Well its that time of year again and the cash registers are ringing and the shops are full of the usual Xmas musical suspects. It seems that Christmas and music have been entwined for years with the race to have the number one chart topper and everyone and his uncle putting sleigh bells on their songs.
If, like most sensible folk, you’re fed up with chestnuts roasting and reindeer prancing then there is some respite. The good old internet has a way of finding odd, alternative, rude and occasionally brilliant Christmas songs with various blogs leading the way. In addition various artists and labels toss off a few seasonal titbits for one’s delectation.
So here’s a few. Why not google” Christmas blog” or somesuch for more and make your own “Now That’s What I Call Christmas” compilation to accompany the turkey.
Some of the downloads require an email address as a sign up to newsletters etc , for example Jason Lytle , ex of Grandaddy has a mini Xmas album for download, but the blogs wrap it up. Big Rock Candy Mountain are posting several mp3s of excellent old country, jazz and rock Xmas songs. For two bespoke compilations head over to A Truer Sound , much better than you can buy in the shops.
In the meantime here’s one of my favourites.
Culturcide – Depressed Christmas
Well I made it to McChuills on Friday but too late to see the last ever show (so they say) from the God Fearing Atheists. This was more than made up for by Jericho Hill who followed. As I said earlier I don’t normally get a kick from covers bands but this lot do it so well with a swagger and confidence that is bolstered by their adoring group of drama students who turn up for every gig.
With very little Cash country and a huge blast of rockabilly they even manage to sneak in some Violent Femmes in their version of Stripes. There is no reverence here but a great deal of affection for the wild and rambunctious side of Mr. Cash. They will be playing regular sets at McChuills in the New Year so do get along and frug.
Thought you should know about a last chance to see local Americana heroes God Fearing Atheists play live before singer Peter Lacey is transported down under.
The Atheists released their album Rustbelt Sun to some acclaim around two years ago and played some stonkin’ gigs including a memorable support to Danny and Dusty. Sadly they are no more but will reform one last time this Friday at McChuills in the High Street.
They are playing along with Jericho Hill, a Johnny Cash cover band. Normally cover bands don’t do it for me but Jericho Hill play a mean lean version of Cash, the one giving the bird and the attitude.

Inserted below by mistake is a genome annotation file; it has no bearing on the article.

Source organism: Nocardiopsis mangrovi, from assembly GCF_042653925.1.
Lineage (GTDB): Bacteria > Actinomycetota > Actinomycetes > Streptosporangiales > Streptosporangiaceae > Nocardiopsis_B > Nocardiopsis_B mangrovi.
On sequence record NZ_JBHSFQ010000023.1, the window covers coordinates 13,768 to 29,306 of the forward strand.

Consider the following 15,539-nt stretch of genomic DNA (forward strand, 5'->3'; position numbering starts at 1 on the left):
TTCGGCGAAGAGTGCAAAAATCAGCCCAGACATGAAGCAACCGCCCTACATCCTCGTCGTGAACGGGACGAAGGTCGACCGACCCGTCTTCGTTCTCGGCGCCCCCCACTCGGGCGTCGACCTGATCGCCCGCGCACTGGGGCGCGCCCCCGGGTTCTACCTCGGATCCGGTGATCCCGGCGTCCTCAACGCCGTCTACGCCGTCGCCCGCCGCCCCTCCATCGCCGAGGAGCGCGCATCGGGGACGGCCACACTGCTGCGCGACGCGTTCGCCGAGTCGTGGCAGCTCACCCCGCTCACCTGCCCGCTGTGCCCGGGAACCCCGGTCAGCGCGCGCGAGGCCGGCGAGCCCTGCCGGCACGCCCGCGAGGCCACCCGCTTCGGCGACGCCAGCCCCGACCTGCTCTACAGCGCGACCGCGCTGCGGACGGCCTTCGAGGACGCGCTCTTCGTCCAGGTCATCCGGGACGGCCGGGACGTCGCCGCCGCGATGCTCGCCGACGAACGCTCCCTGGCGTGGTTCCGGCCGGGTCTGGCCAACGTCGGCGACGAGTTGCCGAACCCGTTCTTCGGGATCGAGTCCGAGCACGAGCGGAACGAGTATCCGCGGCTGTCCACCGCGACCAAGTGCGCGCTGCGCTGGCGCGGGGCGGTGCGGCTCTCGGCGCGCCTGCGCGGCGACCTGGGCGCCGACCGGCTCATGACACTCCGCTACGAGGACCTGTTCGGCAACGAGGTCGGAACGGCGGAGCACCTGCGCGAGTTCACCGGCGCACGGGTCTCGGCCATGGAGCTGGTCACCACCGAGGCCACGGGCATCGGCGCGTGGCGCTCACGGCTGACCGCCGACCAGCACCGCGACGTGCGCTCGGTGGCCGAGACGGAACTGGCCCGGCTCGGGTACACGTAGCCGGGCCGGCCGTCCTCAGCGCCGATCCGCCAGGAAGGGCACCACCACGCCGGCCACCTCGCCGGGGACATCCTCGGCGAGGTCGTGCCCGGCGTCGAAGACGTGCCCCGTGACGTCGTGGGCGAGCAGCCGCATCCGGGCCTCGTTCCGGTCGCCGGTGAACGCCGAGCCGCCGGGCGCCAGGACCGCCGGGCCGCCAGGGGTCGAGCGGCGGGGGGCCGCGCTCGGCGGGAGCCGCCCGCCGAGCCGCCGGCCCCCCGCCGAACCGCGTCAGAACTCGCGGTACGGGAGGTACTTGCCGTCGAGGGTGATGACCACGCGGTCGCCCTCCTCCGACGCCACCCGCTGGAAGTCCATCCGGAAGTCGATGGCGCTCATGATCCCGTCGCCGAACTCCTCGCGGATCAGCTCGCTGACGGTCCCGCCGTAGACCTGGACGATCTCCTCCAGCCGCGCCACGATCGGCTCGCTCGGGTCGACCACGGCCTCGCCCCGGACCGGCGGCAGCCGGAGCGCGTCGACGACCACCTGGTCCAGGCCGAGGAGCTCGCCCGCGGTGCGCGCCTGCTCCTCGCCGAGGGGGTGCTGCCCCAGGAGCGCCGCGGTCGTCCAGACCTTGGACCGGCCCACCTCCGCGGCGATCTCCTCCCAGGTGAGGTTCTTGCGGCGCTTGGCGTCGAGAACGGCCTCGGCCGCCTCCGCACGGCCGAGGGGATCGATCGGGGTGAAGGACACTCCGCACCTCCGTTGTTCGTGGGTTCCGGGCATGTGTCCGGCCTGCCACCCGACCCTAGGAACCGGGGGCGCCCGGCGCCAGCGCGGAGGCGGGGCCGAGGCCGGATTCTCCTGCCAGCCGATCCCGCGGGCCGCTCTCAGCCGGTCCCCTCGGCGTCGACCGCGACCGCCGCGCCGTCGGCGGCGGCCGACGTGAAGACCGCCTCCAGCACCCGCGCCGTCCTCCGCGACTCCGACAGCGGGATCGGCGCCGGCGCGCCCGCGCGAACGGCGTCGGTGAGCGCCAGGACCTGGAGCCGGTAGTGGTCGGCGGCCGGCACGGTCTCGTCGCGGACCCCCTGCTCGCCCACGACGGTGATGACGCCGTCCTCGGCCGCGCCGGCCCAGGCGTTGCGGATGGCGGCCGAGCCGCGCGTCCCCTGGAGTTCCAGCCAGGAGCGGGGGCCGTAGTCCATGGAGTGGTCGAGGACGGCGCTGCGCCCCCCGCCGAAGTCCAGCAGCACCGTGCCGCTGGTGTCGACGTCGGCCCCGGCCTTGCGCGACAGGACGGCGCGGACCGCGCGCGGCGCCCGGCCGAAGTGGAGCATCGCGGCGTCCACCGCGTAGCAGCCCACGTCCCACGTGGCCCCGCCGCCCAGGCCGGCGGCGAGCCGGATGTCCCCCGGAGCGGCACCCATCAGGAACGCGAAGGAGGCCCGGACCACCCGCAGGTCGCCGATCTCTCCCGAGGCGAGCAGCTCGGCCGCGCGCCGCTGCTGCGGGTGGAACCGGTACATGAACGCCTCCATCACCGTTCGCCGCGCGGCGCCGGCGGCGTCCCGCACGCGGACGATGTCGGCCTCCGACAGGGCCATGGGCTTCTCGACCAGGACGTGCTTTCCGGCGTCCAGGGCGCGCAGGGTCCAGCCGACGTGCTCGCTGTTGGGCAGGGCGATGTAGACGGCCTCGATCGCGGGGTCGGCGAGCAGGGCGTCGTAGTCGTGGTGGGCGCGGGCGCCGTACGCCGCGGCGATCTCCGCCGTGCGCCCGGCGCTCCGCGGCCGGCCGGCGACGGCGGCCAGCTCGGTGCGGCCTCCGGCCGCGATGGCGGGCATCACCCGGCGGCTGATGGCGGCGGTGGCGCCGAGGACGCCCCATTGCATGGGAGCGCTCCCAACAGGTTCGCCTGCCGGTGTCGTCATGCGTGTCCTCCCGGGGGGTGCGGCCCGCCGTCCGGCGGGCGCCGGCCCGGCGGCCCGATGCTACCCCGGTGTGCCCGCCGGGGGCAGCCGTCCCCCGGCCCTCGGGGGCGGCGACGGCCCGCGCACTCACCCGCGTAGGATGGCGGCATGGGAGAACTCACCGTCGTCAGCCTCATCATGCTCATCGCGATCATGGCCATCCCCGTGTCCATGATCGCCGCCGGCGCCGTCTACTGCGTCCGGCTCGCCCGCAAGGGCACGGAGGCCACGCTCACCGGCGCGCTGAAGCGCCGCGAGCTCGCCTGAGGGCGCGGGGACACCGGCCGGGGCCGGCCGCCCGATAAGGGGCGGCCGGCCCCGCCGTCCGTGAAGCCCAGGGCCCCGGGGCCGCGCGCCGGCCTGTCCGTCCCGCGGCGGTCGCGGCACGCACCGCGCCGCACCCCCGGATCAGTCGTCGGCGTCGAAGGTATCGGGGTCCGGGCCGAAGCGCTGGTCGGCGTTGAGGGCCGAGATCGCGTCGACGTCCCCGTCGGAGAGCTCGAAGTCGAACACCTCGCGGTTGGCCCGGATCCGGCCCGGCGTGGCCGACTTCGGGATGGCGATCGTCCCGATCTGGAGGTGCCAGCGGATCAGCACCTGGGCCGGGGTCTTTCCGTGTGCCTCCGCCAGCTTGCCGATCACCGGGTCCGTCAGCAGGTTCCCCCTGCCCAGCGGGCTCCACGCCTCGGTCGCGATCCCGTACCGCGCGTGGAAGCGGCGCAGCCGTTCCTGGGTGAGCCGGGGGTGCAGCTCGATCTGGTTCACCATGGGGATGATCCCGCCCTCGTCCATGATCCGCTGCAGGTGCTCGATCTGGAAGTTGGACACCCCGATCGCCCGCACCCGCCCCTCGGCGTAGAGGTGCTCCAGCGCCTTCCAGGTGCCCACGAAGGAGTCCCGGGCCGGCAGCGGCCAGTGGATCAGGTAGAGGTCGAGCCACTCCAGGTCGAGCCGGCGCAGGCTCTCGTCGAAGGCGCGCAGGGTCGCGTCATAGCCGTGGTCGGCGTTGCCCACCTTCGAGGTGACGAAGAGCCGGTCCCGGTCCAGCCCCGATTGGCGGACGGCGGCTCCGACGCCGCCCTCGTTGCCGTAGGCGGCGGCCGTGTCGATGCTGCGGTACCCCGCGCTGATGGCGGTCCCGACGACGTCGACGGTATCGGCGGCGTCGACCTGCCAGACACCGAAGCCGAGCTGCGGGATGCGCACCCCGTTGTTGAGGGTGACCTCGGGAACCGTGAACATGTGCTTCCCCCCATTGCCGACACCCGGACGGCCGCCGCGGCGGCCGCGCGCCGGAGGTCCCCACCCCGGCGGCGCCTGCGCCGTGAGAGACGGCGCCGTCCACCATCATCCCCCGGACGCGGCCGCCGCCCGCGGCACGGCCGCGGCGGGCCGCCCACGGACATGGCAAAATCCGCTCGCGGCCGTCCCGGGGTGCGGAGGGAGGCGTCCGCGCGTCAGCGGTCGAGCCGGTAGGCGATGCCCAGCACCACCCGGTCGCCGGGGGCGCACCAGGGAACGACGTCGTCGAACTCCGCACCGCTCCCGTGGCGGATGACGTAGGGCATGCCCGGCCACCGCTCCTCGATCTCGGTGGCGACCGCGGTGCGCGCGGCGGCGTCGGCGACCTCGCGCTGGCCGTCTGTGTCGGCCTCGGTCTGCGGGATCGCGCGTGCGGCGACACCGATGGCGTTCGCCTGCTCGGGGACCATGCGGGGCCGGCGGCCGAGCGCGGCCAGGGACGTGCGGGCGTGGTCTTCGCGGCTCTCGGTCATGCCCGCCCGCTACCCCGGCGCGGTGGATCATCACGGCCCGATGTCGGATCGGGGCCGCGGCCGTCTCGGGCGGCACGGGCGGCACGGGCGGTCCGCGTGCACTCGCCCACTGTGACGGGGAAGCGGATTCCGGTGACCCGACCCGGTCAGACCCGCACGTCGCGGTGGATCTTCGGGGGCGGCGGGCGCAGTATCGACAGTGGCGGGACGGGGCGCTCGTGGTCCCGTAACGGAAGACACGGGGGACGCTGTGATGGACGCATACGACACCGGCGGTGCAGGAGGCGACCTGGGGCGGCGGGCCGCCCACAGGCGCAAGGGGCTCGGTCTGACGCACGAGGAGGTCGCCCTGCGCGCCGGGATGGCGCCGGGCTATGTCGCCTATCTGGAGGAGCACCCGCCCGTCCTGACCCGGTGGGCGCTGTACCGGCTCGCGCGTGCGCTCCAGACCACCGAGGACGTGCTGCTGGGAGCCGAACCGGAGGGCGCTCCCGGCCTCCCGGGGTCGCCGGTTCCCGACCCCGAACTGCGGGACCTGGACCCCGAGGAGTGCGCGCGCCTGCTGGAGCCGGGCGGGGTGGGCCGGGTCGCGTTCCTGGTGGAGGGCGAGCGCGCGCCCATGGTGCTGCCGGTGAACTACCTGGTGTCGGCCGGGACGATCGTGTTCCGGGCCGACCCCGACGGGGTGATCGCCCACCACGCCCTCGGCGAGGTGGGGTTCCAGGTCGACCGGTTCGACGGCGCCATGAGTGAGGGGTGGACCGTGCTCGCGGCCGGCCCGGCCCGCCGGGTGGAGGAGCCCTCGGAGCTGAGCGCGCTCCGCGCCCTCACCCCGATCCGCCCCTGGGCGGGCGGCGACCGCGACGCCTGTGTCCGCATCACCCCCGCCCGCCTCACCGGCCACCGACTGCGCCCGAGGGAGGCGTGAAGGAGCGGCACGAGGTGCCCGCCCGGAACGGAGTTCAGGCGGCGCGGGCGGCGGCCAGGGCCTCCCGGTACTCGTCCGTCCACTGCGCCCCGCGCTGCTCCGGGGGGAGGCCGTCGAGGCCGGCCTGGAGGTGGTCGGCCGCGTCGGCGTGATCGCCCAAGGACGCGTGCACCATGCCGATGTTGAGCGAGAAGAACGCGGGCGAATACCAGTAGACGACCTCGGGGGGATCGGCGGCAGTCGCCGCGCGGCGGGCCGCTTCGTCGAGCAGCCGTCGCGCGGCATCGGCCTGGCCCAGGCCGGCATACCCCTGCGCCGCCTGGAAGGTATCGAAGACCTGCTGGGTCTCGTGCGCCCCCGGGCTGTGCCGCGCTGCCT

Jericho Hill play Cash
A brace of Americana roots type music albums arrived here over the past few weeks so I thought I’d gather them together in one piece.
First up is Woody Pines’ “Counting Alligators.” Fronted by the eponymous Pines this is a great little album of old time songs that range from the jump jive of “Rich Gal, Poor Gal” with its parping sax and syncopation to a great cover of “Satisfied and Tickled Too” which is one of the best versions of the song I’ve heard. At times foot tapping and up-tempo the best moments however are the slower songs such as “Walking Down the Road” with mournful fiddle and a wonderful air of melancholy.
While Woody Pines have their feet firmly in the urban side of American folk Furnace Mountain, from Virginia have a more rural feel with echoes of the Celtic traditions passed over the ocean on their album “Fields of Fescue.” With blazin’ fiddles and terrific strumming the band fit perfectly behind the vocals of Aimee Curl who has a little bit of Karen Dalton’s lazy rural twang about her. Allied to this is David Van Deventer’s fiddle which swings, cajoles and whoops throughout. This is infectious dancing music and begs to be heard live.
From the jackrabbit jive of Woody Pines and the cool clear rural dancesteps of Furnace Mountain we finally we have Gordie Tentrees with his offering “Mercy or Sin.” Coming from the singer songwriter tradition with his roots in country blues and sounding like a young John Prine, Tentrees and his band play seductively with guitars licking and curling around his lyrics. At times they play dirty as on “Devil Talks” with ferocious guitar and stinging dobro but again the best is in the quieter moments where Tentrees and the band swing with a lazy nonchalance with a hint of menace in the tale.